Talented people keep dying.
Heath Ledger. Natasha Richardson. Michael Jackson. Patrick Swayze. Amy Winehouse. Alexander McQueen. Pete Postlethwaite. Christopher Hitchens. Steve Jobs. Whitney Houston. Donna Summer. Michael Clarke Duncan. Cory Monteith. Paul Walker. Philip Seymour Hoffman. HR Giger. Rik Mayall.
I was sixteen when Ledger overdosed. Since then it’s seemed as if an endless stream of celebrated people have been dying far too young. I can’t tell if it’s really so, the past few years being a statistical atrocity, or if I only noticed as a teenager how often a bright light goes out. I’m not sure which would be worse.
Robin Williams was an extraordinary talent. I was never a particular fan of his family films, despite being a child when most of them came out, but watching him in Good Will Hunting is the first time I remember recognising some films stood out above the rest. I laughed so hard at Good Morning, Vietnam that my face hurt; I was mesmerised by him in Dead Poets Society; I recoiled watching One Hour Photo. I’ve seen very few comics with his mix of depth and speed, few actors more quotable.
People around the net are saying all of this. For most of today, as one tends to when someone so valued dies, I felt like I ought to say something – a Facebook post, a blog post, a tweet or retweet. But what do you add? I’d nothing more to say, I thought, than the obvious truth as banal as he was extraordinary: the man’s dead, and it sucks.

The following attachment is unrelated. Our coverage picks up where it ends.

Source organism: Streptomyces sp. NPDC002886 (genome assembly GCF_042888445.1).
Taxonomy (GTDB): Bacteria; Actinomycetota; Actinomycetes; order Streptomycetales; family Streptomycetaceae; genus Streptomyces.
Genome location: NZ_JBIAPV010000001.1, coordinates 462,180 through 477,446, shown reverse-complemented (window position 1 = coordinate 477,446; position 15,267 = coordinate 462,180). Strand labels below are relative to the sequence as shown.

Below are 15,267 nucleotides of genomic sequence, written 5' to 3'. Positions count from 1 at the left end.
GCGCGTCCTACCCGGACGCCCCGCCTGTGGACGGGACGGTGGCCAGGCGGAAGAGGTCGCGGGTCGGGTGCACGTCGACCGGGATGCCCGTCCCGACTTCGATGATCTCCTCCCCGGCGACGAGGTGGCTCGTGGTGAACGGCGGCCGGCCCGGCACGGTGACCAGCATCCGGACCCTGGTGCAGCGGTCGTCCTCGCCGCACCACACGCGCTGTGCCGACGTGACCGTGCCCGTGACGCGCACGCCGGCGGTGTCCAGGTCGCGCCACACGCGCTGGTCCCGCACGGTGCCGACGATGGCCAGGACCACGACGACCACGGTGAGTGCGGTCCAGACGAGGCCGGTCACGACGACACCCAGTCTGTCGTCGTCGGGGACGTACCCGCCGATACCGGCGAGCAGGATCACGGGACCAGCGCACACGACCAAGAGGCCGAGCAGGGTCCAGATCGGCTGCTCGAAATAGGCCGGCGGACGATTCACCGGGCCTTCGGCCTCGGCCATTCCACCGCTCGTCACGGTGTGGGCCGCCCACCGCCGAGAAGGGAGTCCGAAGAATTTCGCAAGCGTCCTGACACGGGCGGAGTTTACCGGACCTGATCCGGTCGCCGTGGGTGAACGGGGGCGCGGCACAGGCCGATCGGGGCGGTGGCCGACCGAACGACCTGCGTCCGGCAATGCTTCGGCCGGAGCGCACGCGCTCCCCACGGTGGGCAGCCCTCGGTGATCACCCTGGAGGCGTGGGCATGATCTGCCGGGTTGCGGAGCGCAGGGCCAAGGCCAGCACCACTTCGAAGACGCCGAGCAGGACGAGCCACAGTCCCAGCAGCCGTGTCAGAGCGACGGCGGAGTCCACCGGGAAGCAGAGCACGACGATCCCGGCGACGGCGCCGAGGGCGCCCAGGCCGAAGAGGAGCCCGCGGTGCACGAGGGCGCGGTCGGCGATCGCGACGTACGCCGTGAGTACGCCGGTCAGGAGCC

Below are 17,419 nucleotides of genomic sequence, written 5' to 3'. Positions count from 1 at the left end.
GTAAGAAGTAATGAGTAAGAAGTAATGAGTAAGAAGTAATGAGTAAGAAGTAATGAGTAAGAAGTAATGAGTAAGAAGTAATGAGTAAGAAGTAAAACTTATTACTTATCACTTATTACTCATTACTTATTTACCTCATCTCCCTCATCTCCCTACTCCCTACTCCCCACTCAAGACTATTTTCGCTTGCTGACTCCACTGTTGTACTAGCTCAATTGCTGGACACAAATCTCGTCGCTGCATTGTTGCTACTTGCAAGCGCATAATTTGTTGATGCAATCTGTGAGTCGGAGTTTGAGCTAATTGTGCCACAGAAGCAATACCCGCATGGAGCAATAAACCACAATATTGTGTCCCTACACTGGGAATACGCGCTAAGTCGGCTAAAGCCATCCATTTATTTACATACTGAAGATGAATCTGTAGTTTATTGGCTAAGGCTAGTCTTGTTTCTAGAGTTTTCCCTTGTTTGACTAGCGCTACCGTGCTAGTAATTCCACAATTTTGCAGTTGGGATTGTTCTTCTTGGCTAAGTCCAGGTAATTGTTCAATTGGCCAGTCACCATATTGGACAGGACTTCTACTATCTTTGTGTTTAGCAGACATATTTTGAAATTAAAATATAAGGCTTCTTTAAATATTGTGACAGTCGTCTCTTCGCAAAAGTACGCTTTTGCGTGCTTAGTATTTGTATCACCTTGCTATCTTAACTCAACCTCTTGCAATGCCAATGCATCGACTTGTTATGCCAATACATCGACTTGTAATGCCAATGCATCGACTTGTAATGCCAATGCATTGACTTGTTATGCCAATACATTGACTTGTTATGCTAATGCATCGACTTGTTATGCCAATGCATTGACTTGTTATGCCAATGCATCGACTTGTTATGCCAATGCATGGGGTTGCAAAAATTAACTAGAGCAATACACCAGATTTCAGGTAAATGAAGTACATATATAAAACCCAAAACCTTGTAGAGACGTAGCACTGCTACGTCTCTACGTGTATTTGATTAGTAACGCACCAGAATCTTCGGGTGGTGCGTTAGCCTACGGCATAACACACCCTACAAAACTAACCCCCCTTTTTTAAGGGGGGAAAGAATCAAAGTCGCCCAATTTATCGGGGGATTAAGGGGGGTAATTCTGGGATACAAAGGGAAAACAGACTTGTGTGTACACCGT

Then I saw a link on social media.
‘Fox News host labels Robin Williams “such a coward”‘, a headline at The Raw Story announces, ‘over alleged suicide’.
Although representatives of Williams have described him ‘battling severe depression’, his suicide specifically is unconfirmed. (Presumably it’ll come down to a coroner’s report.) But it isn’t an ‘allegation’.
When the press refers to something as ‘alleged’, it’s usually because its confirmation will do major PR damage. Sexual assaults by public figures are ‘alleged’; police brutality is ‘alleged’; political corruption is ‘alleged’. People said to have troubling attitudes often complain, for instance, about ‘allegations of racism’, since ‘alleged’ now suggests something shameful or criminal in a way ‘possible’ or ‘reported’ doesn’t.
Having depression isn’t shameful. Having depression is not a crime.
Self-harm may be a crime; it it shouldn’t be. It isn’t shameful.
Killing yourself, or attempting it, may be a crime; it shouldn’t be. It isn’t shameful.
To refer to Robin Williams’ apparent suicide as having been ‘alleged’ frames it as an accusation. It suggests that if and when the actor is confirmed to have ended his own life, he ought to be thought less of – ironically, exactly what Raw Story‘s article slams Fox News for saying.
I googled the words ‘Robin Williams alleged suicide’. I saw Guardian Liberty Voice announce ‘Williams allegedly commits suicide’. I saw Perez Hilton describe attacks on him for ‘allegedly committing suicide’. I saw phrases like ‘actor’s alleged suicide’ and ‘the allegedly story’.
On social media, I’m also seeing discussions of mental health – hopes that in the wake of losing Williams, much-needed conversations might be had; anger over incredulity that a rich celebrity might be depressed; openings-up from those who went, like me, through periods of self-harm and depression. The emergent theme is often shame of one kind or another directed at those who turn to suicide, whether religious guilt, the stigma of being ‘crazy’ or regret about the misery of loved.
If we’re going to talk about this, let’s do it without encouraging the shame we’re trying to dismantle.
If you think people who kill themselves deserve not to be looked down on, stop using language that suggests they should be.
Robin Williams’ suicide has been reported; it is unconfirmed; it is apparent. It is not an allegation.